New rules on XL bullies start today and owners could face jail

The end of June marks the deadline for some XL bully owners to make sure their dog is neutered. Since last December it has been against the law to breed or give away an XL bully, and since February it has been a criminal offence to own one without an exemption certificate.

The UK Government said it received 61,000 exemption applications before the deadline. But for owners who were able to get an exemption certificate, there was more to do to ensure they could keep their dog.

Owners of registered XL bullies that were at least 12 months of age on January 31 this year must have their dogs neutered by June 30 in order for the certificate of exemption to remain valid. If owners do not submit a confirmation of neutering form to DEFRA (the Department for Environment, Food & Rural Affairs) by July 26, the dog will no longer be exempt. This applies even if your dog was neutered before the new law came in. For the latest Welsh news delivered to your inbox sign up to our newsletter

READ NEXT: Woman arrested over video of 'prison guard having sex with inmate'

DON'T MISS: The new energy price cap and standing charges for every part of the UK

If your XL bully was less than one year old on January 31, there is more time. The dog must be neutered by December 31, with evidence provided by the same date. Evidence, which is provided through a confirmation of neutering form, is needed even if the dog was neutered before the new law came in.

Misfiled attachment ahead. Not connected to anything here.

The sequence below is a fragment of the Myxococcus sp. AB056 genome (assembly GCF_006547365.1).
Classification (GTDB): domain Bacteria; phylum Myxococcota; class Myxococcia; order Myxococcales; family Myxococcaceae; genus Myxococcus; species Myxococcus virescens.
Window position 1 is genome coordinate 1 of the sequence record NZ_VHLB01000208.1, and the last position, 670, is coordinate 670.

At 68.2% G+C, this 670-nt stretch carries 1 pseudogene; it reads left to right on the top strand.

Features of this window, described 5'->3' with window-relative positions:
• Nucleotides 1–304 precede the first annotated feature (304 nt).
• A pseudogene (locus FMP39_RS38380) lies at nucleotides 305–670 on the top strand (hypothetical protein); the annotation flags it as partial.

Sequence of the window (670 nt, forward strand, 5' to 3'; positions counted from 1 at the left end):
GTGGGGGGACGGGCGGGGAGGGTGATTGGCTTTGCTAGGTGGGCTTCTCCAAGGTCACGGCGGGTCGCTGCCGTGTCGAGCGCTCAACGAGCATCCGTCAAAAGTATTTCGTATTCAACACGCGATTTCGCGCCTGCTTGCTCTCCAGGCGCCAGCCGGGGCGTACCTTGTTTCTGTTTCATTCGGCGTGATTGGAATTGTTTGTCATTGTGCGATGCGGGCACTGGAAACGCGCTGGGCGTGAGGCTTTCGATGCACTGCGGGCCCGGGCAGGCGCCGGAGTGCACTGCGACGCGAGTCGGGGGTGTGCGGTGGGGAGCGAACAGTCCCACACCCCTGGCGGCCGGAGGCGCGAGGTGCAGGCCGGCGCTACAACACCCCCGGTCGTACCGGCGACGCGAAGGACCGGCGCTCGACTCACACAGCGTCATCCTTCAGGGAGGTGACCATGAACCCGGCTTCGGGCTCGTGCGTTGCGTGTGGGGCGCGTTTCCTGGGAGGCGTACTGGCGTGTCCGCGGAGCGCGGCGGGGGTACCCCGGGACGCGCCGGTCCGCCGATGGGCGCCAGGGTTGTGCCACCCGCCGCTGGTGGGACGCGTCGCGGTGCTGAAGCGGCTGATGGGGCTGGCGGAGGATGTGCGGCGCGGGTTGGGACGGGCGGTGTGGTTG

A South Wales Police spokesperson said: "Strict controls have been put in place for existing XL bullies. They must be registered, microchipped, neutered and kept muzzled and on a lead in public and have third-party insurance with The Dogs Trust. These measures have been put in place to enhance public safety while making sure that the existing population of XL bullies reduces over time."

The force spokesperson added that anyone found in possession of an XL bully that did not meet the strict rules "could have their dog seized and face prosecution and a criminal record". And the website warns: "You can get an unlimited fine or be sent to prison for up to six months (or both) for having a banned dog against the law. Your dog will also be destroyed."

When the UK Government announced the XL bully ban for England and Wales in late 2023, it said the breed had been "disproportionately involved" in deaths recorded since 2021. Victims include 10-year-old Jack Lis, who was killed in 2021 in Caerphilly.

NHS consultant Richard Baker told the BBC that XL bully dogs' powerful jaws inflicted more damaging wounds than those of other breeds. This could result in broken bones, shredded skin and damaged nerves.